A: I’m always still dabbling in political science research. I’ve finished a couple of drafts of our summer show. I have some other shows in mind for BT. A few have been started. Mostly I need time away without distractions to write, and then I write in a mad rush. The first draft of Crazy/Naked was finished in about three days. Then I have to see it a bunch of times before what’s wrong with it sinks in. I probably need to do more hard work on each script before it hits the stage. But the cast is very good about suggesting things that need fixing. They’re very smart people, which is both a challenge and a huge blessing.
Q: Is the newspaper business â€œdyingâ€? Why/why not?
A: Nyet. It’s not growing, but newspapers remain well-positioned to gather and disseminate information. I don’t see them being replaced by blogs. What you’re doing isn’t so much a blog as a kind of on-line newspaper. The key, of course, reminds finding out how to actually make money on this.
Q: How has the internet changed journalism?
A: Not so much. I read that it was and did, but not really. Bloggers aren’t journalists (not talking about you again); they’re people popping off about subjects they often dimly understand. At the end of the day journalism is still about trying to tell true stories about important or interesting things. If there’s a fault of journalism, is that it’s taught in most places as a craft instead of as a method of inquiry.
Q: Should Bloggers be given the same access as newspaper reporters?
A: Only if they can earn it.
Q: Any predictions on how people will be getting their news in 5/10/20 years?
A: In the same ways they are now. The technology may change, but the information will not be greatly altered. Marshall McLuhan did indeed say that the medium is the message, but hardly anybody noticed that his comment was at least partially bullshit. Good reporting is still good reporting, regardless of the delivery method. But if you teach at a big university and say something suitably obtuse, suddenly you’re a genius.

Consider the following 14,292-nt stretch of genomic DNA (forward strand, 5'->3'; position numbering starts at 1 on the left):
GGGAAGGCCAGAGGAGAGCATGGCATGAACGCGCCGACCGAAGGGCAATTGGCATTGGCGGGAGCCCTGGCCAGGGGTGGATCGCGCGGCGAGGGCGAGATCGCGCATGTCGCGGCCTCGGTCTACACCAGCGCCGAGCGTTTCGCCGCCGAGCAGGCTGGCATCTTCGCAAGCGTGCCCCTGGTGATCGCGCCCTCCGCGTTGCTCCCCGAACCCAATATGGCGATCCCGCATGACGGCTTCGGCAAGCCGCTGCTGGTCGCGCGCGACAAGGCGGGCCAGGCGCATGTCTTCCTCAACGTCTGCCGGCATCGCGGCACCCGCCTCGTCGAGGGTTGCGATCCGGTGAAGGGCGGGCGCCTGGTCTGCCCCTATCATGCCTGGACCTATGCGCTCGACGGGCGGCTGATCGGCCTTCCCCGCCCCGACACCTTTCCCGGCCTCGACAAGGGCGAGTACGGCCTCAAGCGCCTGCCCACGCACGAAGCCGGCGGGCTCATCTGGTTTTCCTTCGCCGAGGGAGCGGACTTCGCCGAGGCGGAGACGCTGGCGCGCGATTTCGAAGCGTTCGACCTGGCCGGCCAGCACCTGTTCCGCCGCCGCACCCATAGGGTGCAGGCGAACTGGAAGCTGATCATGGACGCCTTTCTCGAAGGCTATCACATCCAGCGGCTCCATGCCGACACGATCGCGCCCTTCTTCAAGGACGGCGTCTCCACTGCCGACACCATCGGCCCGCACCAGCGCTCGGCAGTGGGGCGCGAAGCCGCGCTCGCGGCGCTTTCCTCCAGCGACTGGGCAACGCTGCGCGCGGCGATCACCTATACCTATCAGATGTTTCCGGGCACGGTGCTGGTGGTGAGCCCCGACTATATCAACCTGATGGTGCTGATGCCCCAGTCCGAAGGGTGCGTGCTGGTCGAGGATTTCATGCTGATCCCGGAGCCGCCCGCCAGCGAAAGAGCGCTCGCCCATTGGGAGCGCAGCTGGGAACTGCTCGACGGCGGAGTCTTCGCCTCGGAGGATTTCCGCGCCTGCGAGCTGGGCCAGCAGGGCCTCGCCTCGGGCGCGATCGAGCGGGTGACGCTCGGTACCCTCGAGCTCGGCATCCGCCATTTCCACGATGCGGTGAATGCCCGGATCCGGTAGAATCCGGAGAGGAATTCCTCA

Q: Any predictions for the B-Town Blog?
A: It may be in the right place at the right time. The difference may be that you are able to do more than recycle what other people already are doing.
Crazy/Naked opens this Friday, Jan. 18th at 7pm, and continues through Feb. 2nd at the E.B. Foote Winery at 127 SW 153rd #B in Burien, WA:
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The Jan. 30 show is a benefit for the Highline College Foundation.
The show includes tasting of E.B. Footeâ€™s award-winning wines and hors dâ€™oeurves, all for only $20.
Tickets are available at the winery, 206-242-3852 and at Corky Cellars, 22511 Marine View Drive, Des Moines, 206-824-9462.
[EDITOR’S NOTE/DISCLOSURE: This Reporter actually attended Highline Community College with Dr. TM Sell, who we knew then only as “Terry”; he didn’t have a PHD yet but was a kick-ass fellow journalist for the Thunderword, the school paper he now advises/teaches at Highline College.
<—Apologies to all B-Town Blog readers for the embarrassing self-indulgent clipping from the Thunderword, circa 1979.
Yes, that’s really me with big hair, wearing stupid shades and typing on an IBM Selectric typewriter.